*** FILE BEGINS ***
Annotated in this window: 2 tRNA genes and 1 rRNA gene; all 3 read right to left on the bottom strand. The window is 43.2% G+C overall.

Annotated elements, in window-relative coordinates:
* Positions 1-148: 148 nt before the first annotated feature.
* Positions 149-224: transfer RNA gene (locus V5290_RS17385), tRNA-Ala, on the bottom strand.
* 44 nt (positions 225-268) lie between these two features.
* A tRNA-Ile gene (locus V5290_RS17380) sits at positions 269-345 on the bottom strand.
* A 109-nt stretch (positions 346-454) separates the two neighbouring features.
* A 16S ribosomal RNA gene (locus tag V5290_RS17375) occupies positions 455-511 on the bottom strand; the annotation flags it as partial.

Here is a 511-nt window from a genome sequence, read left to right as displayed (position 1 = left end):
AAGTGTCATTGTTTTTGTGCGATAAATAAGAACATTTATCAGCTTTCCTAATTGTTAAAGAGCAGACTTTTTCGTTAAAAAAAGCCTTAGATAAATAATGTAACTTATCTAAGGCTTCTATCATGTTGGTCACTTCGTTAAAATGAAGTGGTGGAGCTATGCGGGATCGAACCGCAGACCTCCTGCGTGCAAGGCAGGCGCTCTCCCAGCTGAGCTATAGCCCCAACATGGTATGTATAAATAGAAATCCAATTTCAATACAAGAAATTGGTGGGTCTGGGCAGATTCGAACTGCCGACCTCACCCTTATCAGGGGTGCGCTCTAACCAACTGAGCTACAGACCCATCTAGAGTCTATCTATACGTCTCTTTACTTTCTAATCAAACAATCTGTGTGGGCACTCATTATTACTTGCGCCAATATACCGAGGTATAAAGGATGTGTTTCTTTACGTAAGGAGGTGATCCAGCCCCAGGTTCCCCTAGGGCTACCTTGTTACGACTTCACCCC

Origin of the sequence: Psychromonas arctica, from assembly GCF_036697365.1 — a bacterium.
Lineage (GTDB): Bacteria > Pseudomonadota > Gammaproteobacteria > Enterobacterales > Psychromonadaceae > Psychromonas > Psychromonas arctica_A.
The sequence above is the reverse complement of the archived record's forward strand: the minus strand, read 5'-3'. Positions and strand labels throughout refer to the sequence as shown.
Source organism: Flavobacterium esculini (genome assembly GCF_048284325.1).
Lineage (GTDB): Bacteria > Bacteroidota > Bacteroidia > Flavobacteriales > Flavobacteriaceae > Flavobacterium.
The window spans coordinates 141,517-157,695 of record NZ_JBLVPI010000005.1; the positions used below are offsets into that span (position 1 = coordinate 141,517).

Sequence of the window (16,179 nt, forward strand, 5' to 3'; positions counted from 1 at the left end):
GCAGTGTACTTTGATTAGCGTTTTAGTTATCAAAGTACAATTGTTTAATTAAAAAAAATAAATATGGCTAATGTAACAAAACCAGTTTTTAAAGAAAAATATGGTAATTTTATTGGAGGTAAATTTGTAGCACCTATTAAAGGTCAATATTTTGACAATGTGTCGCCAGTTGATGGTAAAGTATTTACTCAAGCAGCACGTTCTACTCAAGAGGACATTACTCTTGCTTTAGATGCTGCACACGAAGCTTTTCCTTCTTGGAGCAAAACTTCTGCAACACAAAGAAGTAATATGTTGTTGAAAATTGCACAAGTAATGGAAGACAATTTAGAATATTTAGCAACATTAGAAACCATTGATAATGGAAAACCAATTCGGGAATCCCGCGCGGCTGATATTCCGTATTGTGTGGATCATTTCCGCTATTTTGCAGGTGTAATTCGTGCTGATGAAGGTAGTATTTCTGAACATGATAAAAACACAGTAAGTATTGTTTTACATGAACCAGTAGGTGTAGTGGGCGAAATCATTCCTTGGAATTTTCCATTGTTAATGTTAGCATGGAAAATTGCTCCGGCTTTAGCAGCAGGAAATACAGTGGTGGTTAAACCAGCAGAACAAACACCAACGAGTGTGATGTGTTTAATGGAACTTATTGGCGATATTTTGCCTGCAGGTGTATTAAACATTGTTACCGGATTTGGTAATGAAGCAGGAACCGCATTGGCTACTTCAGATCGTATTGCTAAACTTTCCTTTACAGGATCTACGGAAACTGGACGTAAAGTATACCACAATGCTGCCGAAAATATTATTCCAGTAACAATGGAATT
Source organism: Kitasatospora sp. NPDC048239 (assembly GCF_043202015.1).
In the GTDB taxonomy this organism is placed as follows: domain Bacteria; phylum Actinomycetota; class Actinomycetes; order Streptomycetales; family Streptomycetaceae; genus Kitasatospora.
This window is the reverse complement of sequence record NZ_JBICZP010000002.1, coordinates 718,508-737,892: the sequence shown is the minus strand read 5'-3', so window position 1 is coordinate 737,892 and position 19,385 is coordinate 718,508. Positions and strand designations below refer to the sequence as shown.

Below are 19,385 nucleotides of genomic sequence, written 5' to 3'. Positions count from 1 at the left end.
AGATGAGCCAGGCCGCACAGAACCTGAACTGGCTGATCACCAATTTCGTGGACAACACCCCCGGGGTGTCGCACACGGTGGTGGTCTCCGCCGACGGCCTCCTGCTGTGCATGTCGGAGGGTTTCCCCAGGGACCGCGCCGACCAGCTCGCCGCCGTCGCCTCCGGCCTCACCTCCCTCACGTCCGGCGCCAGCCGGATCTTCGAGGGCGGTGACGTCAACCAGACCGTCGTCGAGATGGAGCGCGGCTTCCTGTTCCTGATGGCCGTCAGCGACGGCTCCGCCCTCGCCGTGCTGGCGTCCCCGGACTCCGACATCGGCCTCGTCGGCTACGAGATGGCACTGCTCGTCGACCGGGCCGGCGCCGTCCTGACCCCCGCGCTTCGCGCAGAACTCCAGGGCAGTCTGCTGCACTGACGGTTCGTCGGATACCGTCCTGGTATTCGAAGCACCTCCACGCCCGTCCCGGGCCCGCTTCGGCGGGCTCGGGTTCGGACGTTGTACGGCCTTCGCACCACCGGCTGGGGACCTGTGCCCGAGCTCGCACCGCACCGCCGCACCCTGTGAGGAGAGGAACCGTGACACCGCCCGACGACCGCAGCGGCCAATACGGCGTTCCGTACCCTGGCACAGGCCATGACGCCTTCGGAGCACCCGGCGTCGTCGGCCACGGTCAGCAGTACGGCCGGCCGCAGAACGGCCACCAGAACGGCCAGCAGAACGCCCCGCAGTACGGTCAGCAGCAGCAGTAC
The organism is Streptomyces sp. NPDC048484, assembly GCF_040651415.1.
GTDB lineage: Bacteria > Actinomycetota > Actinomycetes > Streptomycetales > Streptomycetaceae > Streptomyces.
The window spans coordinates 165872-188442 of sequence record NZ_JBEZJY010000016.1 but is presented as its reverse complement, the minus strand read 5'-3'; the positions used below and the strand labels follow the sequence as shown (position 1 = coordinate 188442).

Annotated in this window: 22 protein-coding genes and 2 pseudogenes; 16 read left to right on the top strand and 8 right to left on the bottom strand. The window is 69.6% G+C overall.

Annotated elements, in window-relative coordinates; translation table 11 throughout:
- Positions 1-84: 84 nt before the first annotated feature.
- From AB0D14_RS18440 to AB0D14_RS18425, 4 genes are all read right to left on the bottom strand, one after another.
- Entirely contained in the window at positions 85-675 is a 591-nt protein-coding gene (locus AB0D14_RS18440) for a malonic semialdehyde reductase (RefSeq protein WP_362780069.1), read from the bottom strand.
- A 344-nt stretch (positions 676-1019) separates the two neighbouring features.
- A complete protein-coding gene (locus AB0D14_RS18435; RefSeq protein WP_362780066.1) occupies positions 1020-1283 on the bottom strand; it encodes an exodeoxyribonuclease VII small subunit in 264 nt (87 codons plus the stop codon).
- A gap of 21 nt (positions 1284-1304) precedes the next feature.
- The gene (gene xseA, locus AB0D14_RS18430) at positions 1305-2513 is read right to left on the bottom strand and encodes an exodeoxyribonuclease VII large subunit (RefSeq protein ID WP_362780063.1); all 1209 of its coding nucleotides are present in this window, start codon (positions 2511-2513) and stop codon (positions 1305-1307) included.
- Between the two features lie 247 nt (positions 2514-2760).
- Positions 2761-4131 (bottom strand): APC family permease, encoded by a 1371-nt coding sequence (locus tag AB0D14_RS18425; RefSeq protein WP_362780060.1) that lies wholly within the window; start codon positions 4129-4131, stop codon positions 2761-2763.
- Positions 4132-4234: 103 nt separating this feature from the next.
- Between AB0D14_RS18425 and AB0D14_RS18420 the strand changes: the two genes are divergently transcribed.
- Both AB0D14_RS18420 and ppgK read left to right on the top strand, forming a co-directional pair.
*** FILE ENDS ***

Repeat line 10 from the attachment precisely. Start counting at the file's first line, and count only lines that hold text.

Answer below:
AAGTGTCATTGTTTTTGTGCGATAAATAAGAACATTTATCAGCTTTCCTAATTGTTAAAGAGCAGACTTTTTCGTTAAAAAAAGCCTTAGATAAATAATGTAACTTATCTAAGGCTTCTATCATGTTGGTCACTTCGTTAAAATGAAGTGGTGGAGCTATGCGGGATCGAACCGCAGACCTCCTGCGTGCAAGGCAGGCGCTCTCCCAGCTGAGCTATAGCCCCAACATGGTATGTATAAATAGAAATCCAATTTCAATACAAGAAATTGGTGGGTCTGGGCAGATTCGAACTGCCGACCTCACCCTTATCAGGGGTGCGCTCTAACCAACTGAGCTACAGACCCATCTAGAGTCTATCTATACGTCTCTTTACTTTCTAATCAAACAATCTGTGTGGGCACTCATTATTACTTGCGCCAATATACCGAGGTATAAAGGATGTGTTTCTTTACGTAAGGAGGTGATCCAGCCCCAGGTTCCCCTAGGGCTACCTTGTTACGACTTCACCCC